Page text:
Michael Eaves has been with ESPN since 2015, following a long career at Al Jazeera America, Fox Sports West and Prime Ticket, WPTY/WLMT-TV in Memphis and WKYT/WDKY-TV in Lexington, but the past few weeks have been particularly unique for him. There, Eaves has played a key role in ESPN’s coverage of what may wind up being three of the year’s biggest sports moments.
Eaves was in Las Vegas two weeks ago to lead ESPN’s SportsCenter coverage around Jan. 18’s UFC 246, headlined by Conor McGregor’s win over Donald “Cowboy” Cerrone, then wound up anchoring ESPN’s coverage of Kobe Bryant’s death in a helicopter crash this past Sunday for five and a half straight hours (the first three without any commercial breaks), and he’s now in Miami to host several editions of SportsCenter around Super Bowl LIV. Eaves spoke to AA Friday and said it’s been a wild ride for him, especially considering that the Bryant news was so unexpected. He was set to host a standard 6 p.m. SportsCenter that night with Zubin Mehenti, and it wound up being anything but standard.
“The crazy part is I only expected two of the three, the UFC and the Super Bowl; the Kobe thing really came out of nowhere,” Eaves said. “It was a very surreal moment because it was the first time in my career that I reported the death of someone I knew. I’ve been doing this for 25 years, and I realized a long time ago that if you do this job long enough, you’re probably going to have to do that at some point. Sunday was that day for me. That was a lot to process, but quite honestly, I didn’t have time.”
Eaves said very little time passed between when he heard the first reports and when he and Mehenti wound up on air, hours ahead of schedule.
“Between the time that I learned that TMZ had reported he was on that helicopter and the time that I was on the air announcing the news was 20 minutes, 25 minutes max. It was a quick turnaround. That was before we had independently confirmed the news ourselves. So I just ran over, I got dressed, got my mic and my earpiece, got on the set, ‘We need to go on,’ and then we’re on. And we didn’t know how long we were going to be on. All that stuff, it was just gathering information, processing it, and giving it to the viewers in real time. I didn’t have much time to think about the personal aspect of the story because I was in news-gathering mode.”
He said time flew by while they were reporting and relaying information.
“And I was getting text messages and DMs from all these people I knew from LA, they’re asking me if it’s true, but I was also reaching out to other people to get more context to this thing. And you don’t realize three hours have gone by without you going to commercial, you don’t realize that you haven’t gone to the bathroom or had anything to drink, your mind is so focused on something else that any other aspect of your body really just doesn’t register at that moment. It was crazy.”
Eaves said it’s impossible to specifically prepare for a situation like that. However, he added that his journalism background (including a bachelor of arts in journalism from the University of Kentucky, plus the aforementioned decades in broadcast journalism) gave him the right approach.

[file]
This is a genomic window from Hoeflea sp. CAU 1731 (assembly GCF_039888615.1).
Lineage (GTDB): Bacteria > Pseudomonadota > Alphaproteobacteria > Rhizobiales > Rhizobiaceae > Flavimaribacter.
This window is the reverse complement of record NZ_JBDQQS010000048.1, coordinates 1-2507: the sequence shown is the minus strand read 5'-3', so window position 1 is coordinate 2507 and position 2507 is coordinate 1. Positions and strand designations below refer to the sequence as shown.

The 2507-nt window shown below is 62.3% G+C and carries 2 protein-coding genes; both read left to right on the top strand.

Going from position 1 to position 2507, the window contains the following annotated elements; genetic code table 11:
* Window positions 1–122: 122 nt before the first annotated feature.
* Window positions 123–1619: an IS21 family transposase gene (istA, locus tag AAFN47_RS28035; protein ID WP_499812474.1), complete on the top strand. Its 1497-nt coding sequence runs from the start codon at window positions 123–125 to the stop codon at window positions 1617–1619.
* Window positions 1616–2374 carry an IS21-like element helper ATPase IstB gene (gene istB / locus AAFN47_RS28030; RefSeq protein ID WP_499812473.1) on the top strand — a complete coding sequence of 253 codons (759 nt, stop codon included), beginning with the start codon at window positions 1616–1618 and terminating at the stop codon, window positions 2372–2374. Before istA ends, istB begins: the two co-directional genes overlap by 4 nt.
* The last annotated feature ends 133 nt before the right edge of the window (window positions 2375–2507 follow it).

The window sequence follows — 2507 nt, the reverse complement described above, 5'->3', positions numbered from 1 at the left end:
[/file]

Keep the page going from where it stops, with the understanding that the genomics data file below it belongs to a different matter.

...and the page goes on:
“They don’t teach you that in journalism school. There’s no class that you can take that’s going to prepare you for this moment exactly. But it was like basic journalism 101: who, what, when, where, and why? Your basic fundamentals. We often talk about athletes, the greatest ones have the best fundamentals and rely on them in certain situations. That’s 1,000 percent true, and not just for athletes; for me on Sunday, early on, it was just basic fundamentals of journalism being practiced.”
He said that Mehenti’s work as his co-host was invaluable, too.
“On Sunday, he and I sitting there, I couldn’t have asked for anyone else to sit next to me. We have a lot of anchors at ESPN that are more than capable of doing the job, but since I’ve been there, I’ve probably done more shows with Zubin than anyone else. So that chemistry was already there. He and I have been doing that Sunday six o’clock show for the last couple of years anyway. But in that moment, when everything is live and we’re trading off interviews—I would start one, he’d throw in a few questions, and he and I are doing hand signals and all of that kind of stuff that no one at home is seeing—I had complete confidence that if I sent him the signal, he could pick something up while I answered a text message, he could do it. He was so rock-solid on that day, and that just proves why he’s one of the most stable anchors we have at SportsCenter.”
There was plenty of information initially circulating on that crash that wound up being wrong, including that former Lakers’ star Rick Fox was also on the helicopter and that all four of Bryant’s daughters were on it. Eaves said he and Mehenti were determined to only present what was confirmed rather than try to be first on particular details, which wound up being a smart approach.
“We live in different times now when it comes to media and information, but when it comes to death, that is a very serious thing, clearly. That’s not saying that a player is going to sign with a new team. That’s not saying a coach is about to be fired. I was not going to be wrong. I didn’t care about being first, I really didn’t. I heard the erroneous reports about the number of Kobe’s daughters that were on the chopper and about Rick Fox being on there, and people were texting me asking about that information, they’d heard the same things. And a lot of times, the more people that reach out to you, the more likely that it’s true. But I was not going to allow that to creep into our coverage, I was not even going to say ‘We have reports that…,’ I was not going to say that about that situation. I guess in some regards it was easy, because I just wasn’t going to do it.”
While the time on air went by in a blur, Eaves said the emotions of the story really hit him later Sunday night after he went home.
“It was heavy, it was really heavy. When I got home that evening, my wife went to bed, so I sat up for quite some time, had a couple glasses of bourbon—I’m from Kentucky, so I’m a big bourbon drinker. So I just sat there drinking some Basil Hayden and I was on my computer for three, four hours—I didn’t go to bed until about three-thirty or four in the morning—just watching people respond, and sharing some of my thoughts as well, because I hadn’t been able to do it in that character earlier. I was just trying to absorb the entire gravity of it, that a 41-year-old man at the height of his second life, if you will, dies in such a tragedy.”